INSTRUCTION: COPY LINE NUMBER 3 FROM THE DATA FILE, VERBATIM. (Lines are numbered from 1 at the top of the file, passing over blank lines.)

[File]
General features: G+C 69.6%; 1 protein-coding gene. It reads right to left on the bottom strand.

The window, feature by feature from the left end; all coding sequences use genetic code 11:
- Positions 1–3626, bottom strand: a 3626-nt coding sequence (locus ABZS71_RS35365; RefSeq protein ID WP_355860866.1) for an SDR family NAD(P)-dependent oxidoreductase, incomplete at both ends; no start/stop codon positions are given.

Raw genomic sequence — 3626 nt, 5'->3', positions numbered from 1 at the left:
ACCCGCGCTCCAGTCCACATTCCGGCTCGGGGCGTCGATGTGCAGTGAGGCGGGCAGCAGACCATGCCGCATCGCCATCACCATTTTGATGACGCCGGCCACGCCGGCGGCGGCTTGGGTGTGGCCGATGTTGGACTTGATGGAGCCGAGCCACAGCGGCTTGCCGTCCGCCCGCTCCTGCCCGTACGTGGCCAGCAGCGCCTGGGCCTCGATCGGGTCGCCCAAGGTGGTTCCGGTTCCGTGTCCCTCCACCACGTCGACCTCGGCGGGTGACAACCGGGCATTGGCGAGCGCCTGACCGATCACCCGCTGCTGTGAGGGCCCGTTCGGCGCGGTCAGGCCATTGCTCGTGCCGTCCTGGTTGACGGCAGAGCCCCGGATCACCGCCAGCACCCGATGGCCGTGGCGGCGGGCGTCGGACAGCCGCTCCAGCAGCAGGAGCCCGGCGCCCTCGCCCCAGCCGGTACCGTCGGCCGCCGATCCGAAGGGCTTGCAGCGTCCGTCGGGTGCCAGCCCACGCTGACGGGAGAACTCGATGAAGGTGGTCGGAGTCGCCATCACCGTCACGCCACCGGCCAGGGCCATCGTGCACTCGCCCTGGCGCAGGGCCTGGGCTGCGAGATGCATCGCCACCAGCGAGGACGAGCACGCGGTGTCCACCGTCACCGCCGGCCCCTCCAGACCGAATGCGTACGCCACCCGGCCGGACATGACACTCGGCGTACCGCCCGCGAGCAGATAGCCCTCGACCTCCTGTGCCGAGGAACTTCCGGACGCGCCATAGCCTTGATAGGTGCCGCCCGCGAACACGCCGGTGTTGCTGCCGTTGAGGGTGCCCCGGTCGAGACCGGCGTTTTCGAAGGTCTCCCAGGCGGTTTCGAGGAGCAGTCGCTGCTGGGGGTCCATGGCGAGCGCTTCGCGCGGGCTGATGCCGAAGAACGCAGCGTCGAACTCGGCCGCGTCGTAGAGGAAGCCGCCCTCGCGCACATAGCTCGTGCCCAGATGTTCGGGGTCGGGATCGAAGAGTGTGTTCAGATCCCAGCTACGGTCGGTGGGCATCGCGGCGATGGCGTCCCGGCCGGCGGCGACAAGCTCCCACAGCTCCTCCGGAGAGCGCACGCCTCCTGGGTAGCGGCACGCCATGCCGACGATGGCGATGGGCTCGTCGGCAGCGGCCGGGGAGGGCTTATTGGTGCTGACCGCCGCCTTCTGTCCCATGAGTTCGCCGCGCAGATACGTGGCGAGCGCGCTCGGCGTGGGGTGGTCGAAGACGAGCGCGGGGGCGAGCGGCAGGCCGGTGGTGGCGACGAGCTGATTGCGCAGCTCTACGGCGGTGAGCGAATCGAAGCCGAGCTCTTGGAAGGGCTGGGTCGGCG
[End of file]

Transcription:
- Positions 1–3626, bottom strand: a 3626-nt coding sequence (locus ABZS71_RS35365; RefSeq protein ID WP_355860866.1) for an SDR family NAD(P)-dependent oxidoreductase, incomplete at both ends; no start/stop codon positions are given.